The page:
The U.S. generally is seen as a model of pure capitalism, historically described as laissez-faire capitalism (meaning 'hands off'). Laissez-faire capitalism is a reality when the laws of demand and supply prevail without governmental interference. The U.S. is instructive here because contrary to popular perceptions, there is no pure capitalism. The US has welfare or state capitalism where ownership is in private hands and profit seeking prevails, but these exist within an arena of governmental interventions, that is, within a large array of laws intended to protect the citizens' welfare. Let's use the U.S. to demonstrate the absence of pure capitalism, and the existence of a capitalism mixed with socialism.

"Suppose that you have discovered what you think is a miracle tonic: it will grow hair, erase wrinkles, and dissolve excess fat...Before you count your money...you reckon with market restraints, the laws and regulations of welfare capitalism that limit your capacity to sell what you produce..." "First, you must comply with local and state rules. You must obtain a charter of incorporation, business license, and a state tax number that allows you to make untaxed purchases. Then come the federal regulations. You cannot simply take your item to local stores and ask them to sell it; you must first seek approval from federal agencies that monitor compliance with the Pure Food and Drug Act...Your manufacturing process is also subject to government regulation:..." (Henslin: 1995). Here, the role of market competition, an important element of capitalism, is limited.

Again, some people argue that the socialist base of the US economy is indistinct because some socialist elements have become well integrated into the economic system. Look at these examples, drawn from Henslin: unemployment compensation - taxes paid by workers given to those who do not at that time create a profit; subsidized housing - shelter, created by others for the poor and elderly, with no profit motive; welfare - taxes paid by many and given to the disadvantaged; the presence of minimum wage - it is the government, not the private sector that decides the minimum at which a worker shall be compensated; Social Security - the retired are not given what they have paid into the system, but are provided with funds taken from the current workforce.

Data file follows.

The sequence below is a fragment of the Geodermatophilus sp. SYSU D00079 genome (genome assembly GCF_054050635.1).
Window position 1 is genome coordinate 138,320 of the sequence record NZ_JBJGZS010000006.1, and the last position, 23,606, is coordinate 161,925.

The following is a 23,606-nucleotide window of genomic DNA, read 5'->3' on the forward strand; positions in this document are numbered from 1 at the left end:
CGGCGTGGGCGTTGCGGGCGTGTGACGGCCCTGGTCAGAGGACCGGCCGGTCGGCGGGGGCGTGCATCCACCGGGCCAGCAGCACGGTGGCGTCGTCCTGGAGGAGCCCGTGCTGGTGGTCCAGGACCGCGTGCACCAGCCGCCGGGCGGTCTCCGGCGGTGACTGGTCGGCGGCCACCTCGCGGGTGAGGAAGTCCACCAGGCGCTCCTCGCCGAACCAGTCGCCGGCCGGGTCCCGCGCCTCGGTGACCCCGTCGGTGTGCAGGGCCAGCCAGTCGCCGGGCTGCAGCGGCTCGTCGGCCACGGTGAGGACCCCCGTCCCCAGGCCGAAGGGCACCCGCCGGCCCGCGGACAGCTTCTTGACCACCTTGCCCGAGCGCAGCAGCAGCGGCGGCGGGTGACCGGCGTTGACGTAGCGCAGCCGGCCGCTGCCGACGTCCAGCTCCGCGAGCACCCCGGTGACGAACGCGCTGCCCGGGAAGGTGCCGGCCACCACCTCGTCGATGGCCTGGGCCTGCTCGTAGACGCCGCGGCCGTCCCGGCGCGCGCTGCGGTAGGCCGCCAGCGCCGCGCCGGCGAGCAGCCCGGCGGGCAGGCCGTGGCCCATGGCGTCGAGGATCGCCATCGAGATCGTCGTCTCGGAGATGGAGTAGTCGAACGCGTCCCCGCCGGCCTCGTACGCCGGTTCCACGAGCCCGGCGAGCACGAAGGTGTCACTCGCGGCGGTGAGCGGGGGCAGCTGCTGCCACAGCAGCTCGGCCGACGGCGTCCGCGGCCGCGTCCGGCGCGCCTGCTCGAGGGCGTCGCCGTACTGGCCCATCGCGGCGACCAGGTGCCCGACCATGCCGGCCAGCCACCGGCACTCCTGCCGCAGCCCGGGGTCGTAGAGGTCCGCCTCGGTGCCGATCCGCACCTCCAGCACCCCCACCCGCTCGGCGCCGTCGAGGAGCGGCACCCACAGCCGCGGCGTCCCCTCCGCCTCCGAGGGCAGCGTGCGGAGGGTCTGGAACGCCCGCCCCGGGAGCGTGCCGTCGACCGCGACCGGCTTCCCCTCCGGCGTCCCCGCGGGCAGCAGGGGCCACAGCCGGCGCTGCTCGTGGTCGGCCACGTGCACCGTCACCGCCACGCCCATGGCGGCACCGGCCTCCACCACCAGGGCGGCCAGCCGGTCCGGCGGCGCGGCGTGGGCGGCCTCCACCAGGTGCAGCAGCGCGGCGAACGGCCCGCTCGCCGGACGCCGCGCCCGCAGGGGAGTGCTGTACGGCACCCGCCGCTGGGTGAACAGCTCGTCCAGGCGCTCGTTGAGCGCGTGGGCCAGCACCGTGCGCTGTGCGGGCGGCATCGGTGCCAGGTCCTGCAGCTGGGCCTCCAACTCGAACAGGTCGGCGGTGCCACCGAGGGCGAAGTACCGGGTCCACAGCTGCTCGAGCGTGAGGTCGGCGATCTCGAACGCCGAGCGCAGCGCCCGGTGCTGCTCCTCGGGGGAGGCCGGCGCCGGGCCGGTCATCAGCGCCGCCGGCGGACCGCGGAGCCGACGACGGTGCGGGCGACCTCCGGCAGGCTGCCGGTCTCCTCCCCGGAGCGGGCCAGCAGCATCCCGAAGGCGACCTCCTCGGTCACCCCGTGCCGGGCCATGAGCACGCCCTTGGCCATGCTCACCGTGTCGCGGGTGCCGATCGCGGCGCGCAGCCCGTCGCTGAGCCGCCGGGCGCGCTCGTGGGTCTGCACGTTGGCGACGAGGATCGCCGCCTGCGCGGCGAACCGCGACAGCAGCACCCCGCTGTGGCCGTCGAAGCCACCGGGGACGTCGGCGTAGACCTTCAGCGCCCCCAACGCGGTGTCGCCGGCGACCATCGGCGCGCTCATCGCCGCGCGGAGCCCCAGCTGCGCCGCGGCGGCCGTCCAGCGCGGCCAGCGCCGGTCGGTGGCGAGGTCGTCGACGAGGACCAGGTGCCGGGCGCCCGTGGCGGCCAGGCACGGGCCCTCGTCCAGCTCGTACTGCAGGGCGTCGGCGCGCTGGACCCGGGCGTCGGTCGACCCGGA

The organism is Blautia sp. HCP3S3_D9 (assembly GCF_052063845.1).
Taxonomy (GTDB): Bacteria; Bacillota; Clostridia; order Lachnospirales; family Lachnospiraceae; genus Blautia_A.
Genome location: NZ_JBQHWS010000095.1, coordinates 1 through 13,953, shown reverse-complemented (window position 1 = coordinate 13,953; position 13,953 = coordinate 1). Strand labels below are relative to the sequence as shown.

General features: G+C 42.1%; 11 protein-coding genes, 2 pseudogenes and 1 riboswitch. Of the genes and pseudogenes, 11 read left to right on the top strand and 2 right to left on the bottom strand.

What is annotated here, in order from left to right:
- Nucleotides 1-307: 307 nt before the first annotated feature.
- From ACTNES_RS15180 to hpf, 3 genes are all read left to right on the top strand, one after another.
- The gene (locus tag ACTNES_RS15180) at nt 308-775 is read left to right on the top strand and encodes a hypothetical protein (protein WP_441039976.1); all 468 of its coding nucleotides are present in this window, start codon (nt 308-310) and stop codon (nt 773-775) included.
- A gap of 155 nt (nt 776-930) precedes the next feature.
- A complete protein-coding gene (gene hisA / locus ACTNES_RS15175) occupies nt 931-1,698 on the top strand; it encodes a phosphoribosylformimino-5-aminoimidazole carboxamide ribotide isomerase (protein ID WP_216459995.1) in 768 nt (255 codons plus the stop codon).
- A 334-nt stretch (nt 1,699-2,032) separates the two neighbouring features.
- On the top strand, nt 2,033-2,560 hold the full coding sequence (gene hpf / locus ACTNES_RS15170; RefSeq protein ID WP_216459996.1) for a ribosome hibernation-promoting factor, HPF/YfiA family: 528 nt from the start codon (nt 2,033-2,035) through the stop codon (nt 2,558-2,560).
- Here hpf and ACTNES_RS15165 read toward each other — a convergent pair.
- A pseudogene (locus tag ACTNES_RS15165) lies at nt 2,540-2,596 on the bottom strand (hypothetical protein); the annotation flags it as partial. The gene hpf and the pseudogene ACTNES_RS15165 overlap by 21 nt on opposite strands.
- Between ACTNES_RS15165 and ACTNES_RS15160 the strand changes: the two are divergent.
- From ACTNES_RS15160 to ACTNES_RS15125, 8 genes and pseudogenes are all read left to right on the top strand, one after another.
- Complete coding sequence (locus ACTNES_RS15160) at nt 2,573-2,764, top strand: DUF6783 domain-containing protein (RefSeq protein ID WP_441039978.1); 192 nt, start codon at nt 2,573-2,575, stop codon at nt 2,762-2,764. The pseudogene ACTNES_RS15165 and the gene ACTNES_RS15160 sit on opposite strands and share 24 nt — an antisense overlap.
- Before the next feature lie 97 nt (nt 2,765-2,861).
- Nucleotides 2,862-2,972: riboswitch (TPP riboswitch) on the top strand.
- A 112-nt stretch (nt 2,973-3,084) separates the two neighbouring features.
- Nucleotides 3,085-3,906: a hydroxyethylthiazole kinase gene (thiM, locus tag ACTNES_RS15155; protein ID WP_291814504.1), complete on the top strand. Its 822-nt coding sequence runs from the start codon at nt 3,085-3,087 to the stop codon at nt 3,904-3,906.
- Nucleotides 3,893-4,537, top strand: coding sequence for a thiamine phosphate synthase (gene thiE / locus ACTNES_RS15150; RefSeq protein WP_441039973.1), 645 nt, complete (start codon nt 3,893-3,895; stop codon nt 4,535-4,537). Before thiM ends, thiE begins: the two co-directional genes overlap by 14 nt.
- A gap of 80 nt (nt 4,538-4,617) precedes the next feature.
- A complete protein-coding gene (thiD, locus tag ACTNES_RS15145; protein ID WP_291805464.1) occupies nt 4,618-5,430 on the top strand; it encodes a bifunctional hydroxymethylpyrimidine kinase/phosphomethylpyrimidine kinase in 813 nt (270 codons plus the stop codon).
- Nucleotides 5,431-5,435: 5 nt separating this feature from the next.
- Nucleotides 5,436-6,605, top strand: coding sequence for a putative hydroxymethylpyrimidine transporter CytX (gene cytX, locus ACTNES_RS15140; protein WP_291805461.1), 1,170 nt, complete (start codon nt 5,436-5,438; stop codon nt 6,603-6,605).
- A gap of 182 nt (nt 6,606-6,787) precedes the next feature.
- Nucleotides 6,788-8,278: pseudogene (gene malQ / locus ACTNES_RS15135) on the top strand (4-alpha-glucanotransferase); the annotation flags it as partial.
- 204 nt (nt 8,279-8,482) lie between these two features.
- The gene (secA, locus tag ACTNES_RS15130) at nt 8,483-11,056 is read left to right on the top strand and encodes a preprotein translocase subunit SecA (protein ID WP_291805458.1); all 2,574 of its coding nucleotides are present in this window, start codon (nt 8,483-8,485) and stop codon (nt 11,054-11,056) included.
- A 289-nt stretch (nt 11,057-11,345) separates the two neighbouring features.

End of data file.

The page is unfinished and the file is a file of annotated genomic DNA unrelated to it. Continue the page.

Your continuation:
These examples demonstrate that the U.S. Governmental regulatory interventions are integral to its central planning role, and the application of funds involuntarily removed from others for the disadvantaged, are part of a socialist base, intended to promote the public good and reduce inequality.

Why bother about inequality?
The convergence perspective attempts to resolve the problem of inequality. But why inequality matters anyway? It matters because there is a moral issue as to whether it is fine for some people to be so wealthy while there is a growing culture of poverty. It matters because inequality destroys social solidarity. Research evidence concludes that greater inequality is related to a higher incidence of social disorder. It matters because it negatively impacts the economy. Where there is great wealth in few hands and a large growing number with little or no assets, a substantial number of people will go into debt. This situation means that banks would be making risky loans. In effect, a greater concentration of wealth in fewer hands is related to high bank failures (Batra: 1990).

This greater ownership of wealth by the few also creates a surplus absorption, a situation where an abundance of capital has insufficient markets to maximize profits. This overaccumulation of capital has stimulated globalization. The developed world's concern to expand globalization, therefore, is self-seeking, and has very little to do with creating international free trade. Globalization, then, ultimately will further increase inequality, especially as it intensifies poor countries' dependent relationship with the developed world.